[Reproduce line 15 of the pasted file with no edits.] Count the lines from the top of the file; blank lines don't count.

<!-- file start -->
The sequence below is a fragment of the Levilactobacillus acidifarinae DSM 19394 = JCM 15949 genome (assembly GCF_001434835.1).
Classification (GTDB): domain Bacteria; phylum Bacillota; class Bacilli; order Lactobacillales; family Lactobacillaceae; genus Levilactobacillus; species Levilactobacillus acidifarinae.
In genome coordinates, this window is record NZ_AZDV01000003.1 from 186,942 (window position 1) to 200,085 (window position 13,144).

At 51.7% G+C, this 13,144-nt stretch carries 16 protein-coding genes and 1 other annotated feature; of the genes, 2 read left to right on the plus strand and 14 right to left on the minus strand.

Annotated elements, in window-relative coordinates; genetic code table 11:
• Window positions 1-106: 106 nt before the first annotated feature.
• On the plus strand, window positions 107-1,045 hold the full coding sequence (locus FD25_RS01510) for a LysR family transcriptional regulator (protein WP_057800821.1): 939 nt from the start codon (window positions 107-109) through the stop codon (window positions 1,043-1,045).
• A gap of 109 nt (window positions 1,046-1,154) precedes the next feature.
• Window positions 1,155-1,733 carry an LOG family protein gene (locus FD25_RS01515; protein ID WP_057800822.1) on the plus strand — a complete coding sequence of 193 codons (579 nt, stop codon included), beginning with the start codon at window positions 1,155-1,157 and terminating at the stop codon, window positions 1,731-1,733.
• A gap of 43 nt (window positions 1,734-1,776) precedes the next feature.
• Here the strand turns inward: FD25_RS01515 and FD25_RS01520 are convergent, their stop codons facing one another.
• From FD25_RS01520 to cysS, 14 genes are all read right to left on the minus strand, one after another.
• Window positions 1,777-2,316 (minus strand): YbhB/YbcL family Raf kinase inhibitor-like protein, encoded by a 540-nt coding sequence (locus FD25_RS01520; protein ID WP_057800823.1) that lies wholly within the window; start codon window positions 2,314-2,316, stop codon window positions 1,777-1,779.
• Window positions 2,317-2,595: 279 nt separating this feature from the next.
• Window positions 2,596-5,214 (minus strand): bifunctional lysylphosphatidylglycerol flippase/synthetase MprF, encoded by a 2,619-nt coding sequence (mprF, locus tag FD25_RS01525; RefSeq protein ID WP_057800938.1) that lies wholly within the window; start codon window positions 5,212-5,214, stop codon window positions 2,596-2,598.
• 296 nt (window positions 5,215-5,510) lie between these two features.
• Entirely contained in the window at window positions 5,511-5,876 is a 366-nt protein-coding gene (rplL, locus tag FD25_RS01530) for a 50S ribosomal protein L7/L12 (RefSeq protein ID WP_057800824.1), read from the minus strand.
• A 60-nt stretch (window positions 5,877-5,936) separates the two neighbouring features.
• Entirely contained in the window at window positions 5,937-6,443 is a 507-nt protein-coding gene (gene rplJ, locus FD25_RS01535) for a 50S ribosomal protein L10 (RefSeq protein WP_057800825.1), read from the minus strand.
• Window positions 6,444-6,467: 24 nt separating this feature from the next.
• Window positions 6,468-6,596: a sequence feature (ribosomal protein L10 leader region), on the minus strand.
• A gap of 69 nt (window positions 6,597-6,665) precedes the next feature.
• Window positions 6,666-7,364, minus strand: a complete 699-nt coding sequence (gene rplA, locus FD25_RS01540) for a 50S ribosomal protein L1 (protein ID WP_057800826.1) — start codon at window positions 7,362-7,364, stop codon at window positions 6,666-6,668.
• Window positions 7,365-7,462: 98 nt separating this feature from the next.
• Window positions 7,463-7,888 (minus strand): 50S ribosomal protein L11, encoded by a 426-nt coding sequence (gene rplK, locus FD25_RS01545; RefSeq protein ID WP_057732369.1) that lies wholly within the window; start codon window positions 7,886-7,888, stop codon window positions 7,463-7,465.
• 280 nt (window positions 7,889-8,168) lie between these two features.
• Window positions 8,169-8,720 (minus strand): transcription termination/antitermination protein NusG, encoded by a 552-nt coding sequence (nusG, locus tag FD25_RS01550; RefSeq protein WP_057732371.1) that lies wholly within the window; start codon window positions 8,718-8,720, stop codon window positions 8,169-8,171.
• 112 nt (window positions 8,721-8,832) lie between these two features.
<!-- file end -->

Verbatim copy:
• Window positions 2,596-5,214 (minus strand): bifunctional lysylphosphatidylglycerol flippase/synthetase MprF, encoded by a 2,619-nt coding sequence (mprF, locus tag FD25_RS01525; RefSeq protein ID WP_057800938.1) that lies wholly within the window; start codon window positions 5,212-5,214, stop codon window positions 2,596-2,598.